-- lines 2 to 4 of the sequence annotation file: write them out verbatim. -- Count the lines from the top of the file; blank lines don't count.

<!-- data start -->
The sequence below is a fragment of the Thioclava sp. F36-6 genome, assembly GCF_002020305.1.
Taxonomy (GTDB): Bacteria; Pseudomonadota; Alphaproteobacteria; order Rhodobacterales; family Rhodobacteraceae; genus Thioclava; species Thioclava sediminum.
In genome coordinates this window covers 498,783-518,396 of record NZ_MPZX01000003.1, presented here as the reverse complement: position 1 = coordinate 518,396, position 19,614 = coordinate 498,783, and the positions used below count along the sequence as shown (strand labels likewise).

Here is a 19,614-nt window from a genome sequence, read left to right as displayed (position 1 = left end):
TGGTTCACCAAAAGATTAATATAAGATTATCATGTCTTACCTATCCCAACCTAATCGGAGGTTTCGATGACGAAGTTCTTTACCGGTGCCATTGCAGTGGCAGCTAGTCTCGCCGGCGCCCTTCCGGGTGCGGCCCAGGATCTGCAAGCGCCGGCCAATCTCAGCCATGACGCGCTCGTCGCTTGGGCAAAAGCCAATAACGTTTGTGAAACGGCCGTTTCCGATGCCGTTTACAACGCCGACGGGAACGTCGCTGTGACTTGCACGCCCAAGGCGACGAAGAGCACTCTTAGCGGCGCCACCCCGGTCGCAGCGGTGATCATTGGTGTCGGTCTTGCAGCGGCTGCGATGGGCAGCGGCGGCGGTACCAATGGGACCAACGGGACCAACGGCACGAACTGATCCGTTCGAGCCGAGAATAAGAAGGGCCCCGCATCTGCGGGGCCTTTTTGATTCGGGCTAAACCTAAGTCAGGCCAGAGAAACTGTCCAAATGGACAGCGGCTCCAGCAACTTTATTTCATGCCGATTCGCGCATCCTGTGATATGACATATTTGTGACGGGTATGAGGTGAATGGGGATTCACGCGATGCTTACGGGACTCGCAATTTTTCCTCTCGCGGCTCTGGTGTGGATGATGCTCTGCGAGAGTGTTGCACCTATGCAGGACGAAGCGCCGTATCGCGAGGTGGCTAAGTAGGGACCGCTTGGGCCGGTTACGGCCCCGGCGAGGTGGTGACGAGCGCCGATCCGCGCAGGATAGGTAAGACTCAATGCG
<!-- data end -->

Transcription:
Taxonomy (GTDB): Bacteria; Pseudomonadota; Alphaproteobacteria; order Rhodobacterales; family Rhodobacteraceae; genus Thioclava; species Thioclava sediminum.
In genome coordinates this window covers 498,783-518,396 of record NZ_MPZX01000003.1, presented here as the reverse complement: position 1 = coordinate 518,396, position 19,614 = coordinate 498,783, and the positions used below count along the sequence as shown (strand labels likewise).

Here is a 19,614-nt window from a genome sequence, read left to right as displayed (position 1 = left end):